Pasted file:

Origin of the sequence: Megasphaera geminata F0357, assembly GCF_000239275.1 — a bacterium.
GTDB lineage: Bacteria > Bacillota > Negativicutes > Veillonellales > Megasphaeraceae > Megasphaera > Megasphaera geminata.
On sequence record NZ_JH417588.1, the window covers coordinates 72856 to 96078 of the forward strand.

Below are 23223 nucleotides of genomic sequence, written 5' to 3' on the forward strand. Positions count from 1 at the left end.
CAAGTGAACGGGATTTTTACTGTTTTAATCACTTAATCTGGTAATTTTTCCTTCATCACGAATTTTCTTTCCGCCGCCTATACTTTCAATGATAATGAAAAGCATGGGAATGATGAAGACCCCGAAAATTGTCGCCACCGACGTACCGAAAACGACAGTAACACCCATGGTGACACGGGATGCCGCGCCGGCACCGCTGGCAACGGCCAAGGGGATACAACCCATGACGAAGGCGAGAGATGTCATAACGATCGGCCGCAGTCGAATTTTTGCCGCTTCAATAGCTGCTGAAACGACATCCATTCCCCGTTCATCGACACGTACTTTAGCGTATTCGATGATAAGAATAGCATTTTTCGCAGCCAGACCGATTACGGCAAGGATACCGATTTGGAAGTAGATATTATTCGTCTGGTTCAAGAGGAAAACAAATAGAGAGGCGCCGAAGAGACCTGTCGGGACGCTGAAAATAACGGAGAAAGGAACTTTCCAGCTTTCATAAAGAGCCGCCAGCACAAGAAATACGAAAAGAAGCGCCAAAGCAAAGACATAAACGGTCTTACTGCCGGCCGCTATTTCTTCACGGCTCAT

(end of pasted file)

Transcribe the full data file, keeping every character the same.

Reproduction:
Origin of the sequence: Megasphaera geminata F0357, assembly GCF_000239275.1 — a bacterium.
GTDB lineage: Bacteria > Bacillota > Negativicutes > Veillonellales > Megasphaeraceae > Megasphaera > Megasphaera geminata.
On sequence record NZ_JH417588.1, the window covers coordinates 72856 to 96078 of the forward strand.

Below are 23223 nucleotides of genomic sequence, written 5' to 3' on the forward strand. Positions count from 1 at the left end.
CAAGTGAACGGGATTTTTACTGTTTTAATCACTTAATCTGGTAATTTTTCCTTCATCACGAATTTTCTTTCCGCCGCCTATACTTTCAATGATAATGAAAAGCATGGGAATGATGAAGACCCCGAAAATTGTCGCCACCGACGTACCGAAAACGACAGTAACACCCATGGTGACACGGGATGCCGCGCCGGCACCGCTGGCAACGGCCAAGGGGATACAACCCATGACGAAGGCGAGAGATGTCATAACGATCGGCCGCAGTCGAATTTTTGCCGCTTCAATAGCTGCTGAAACGACATCCATTCCCCGTTCATCGACACGTACTTTAGCGTATTCGATGATAAGAATAGCATTTTTCGCAGCCAGACCGATTACGGCAAGGATACCGATTTGGAAGTAGATATTATTCGTCTGGTTCAAGAGGAAAACAAATAGAGAGGCGCCGAAGAGACCTGTCGGGACGCTGAAAATAACGGAGAAAGGAACTTTCCAGCTTTCATAAAGAGCCGCCAGCACAAGAAATACGAAAAGAAGCGCCAAAGCAAAGACATAAACGGTCTTACTGCCGGCCGCTATTTCTTCACGGCTCAT